Qualitative research based on narrative argument and critique rather than measurement and control of variables can highlight health care practices and provide the basis for health policy decisions. However, the relationship between policies and research evidence in not clear-cut. An understanding of the political context can help to explain why some evidence may be more persuasive than other forms of evidence.
The biomedical model
The biomedical model of health continues to be the dominant scientific and political perspective on population health. However, the biomedical model has a tendency to limit the political significance of health to the politics of healthcare services.
Most public-health initiatives focus on individual risk factors related to physical health thus neglecting mental health. From a prevention perspective, population health also under-estimates the importance of social and environmental determinants.
The social determinants approach
The use of ‘culture’
Although there is now general acceptance of the importance of culture in research and policy, there is still a lack of understanding of what is required in the implementation of culturally appropriate and relevant programs in service delivery.
Culture is often conflated with ethnicity and race and/or equated with ‘cultural’ practices, which means that other important factors such as socio-economic factors are ignored.
Community-engagement in research
The purposes of community engagement and partnerships in research are generally to improve lives. Yet, there is a lack of academic merit given to the findings of research using community engagement methods and practices.
This can be attributed to several factors:
- There is very little research on evaluating or measuring process and impact, beyond an individual research project.
- Within a scholarly framework, there is a lack of value placed on the findings as data derived from community-engaged research is not usually included in university quality frameworks.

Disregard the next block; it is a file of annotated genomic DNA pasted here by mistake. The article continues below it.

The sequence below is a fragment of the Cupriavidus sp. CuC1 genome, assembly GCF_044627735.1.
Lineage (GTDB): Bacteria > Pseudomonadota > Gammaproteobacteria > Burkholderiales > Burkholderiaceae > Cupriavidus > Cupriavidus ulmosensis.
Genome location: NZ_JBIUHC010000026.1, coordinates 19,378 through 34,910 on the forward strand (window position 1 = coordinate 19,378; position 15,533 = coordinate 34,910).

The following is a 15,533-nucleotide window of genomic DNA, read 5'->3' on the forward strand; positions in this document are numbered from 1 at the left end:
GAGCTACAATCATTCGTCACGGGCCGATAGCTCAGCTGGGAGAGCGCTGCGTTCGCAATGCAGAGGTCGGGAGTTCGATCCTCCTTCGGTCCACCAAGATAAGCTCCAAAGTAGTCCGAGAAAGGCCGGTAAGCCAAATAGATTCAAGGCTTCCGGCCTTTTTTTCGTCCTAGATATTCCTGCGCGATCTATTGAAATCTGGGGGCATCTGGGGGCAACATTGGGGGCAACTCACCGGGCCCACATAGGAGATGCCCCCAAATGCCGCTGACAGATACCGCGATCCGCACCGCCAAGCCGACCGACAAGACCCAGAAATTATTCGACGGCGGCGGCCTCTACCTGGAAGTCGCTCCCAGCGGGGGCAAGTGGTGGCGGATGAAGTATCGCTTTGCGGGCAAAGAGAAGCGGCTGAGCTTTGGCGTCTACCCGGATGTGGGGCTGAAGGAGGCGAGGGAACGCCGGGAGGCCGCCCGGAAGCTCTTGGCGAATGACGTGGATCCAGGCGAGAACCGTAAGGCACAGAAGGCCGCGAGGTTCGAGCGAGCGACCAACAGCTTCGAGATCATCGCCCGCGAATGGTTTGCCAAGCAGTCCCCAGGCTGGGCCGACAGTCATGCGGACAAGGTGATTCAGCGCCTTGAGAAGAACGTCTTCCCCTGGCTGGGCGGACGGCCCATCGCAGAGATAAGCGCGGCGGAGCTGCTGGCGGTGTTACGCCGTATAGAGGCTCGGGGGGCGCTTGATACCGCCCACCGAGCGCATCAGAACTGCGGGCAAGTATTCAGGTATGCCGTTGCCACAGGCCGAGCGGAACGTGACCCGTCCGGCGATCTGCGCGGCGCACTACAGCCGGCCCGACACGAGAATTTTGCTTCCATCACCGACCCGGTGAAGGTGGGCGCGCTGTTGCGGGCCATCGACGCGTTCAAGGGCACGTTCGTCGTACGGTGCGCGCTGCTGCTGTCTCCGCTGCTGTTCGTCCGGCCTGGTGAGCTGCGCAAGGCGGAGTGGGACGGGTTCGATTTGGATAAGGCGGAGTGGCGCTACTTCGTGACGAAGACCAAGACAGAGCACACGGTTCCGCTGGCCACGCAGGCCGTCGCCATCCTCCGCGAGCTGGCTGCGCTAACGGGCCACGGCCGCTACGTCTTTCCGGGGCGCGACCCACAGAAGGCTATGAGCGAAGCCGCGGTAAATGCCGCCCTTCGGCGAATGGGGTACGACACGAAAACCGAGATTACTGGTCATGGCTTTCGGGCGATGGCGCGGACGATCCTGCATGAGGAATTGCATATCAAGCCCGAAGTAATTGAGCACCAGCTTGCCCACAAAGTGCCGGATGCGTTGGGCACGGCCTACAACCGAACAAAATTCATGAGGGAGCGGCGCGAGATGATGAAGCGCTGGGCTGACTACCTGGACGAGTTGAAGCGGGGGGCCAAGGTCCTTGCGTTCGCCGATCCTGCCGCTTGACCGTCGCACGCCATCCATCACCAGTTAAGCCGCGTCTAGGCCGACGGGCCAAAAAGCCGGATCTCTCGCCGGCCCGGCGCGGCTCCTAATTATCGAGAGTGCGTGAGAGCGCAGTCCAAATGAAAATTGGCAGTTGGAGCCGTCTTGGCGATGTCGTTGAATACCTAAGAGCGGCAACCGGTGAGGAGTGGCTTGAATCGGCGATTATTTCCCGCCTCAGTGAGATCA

- Traditional measures such as research output in scholarly journals do not adequately take into account the broader context and contribution of community engagement, partnerships and research into policy and practice.
Research involving communities, services and policy is often funded by different branches of government and there is an increasing interest on the impact of research funding on national priorities such as health.
Cross-cultural research and using bilingual interviewers
The complexity of language and cultural differences continue to be challenges in cross-cultural research, especially in relation to the added cost and extended time required to design and implement culturally appropriate and quality methods.
Quality assurance methods in cross-cultural research need to include:
- Translation strategies which go beyond simple forward and back translations should be applied to all research instruments such as interview schedules/questions
- The use of various bilingual mechanisms during each stage of the research including the use of bilingual group reviews/content experts/interviewers/researchers.
There are no national guidelines as to the ethical conduct of (health) research with immigrant and refugee women.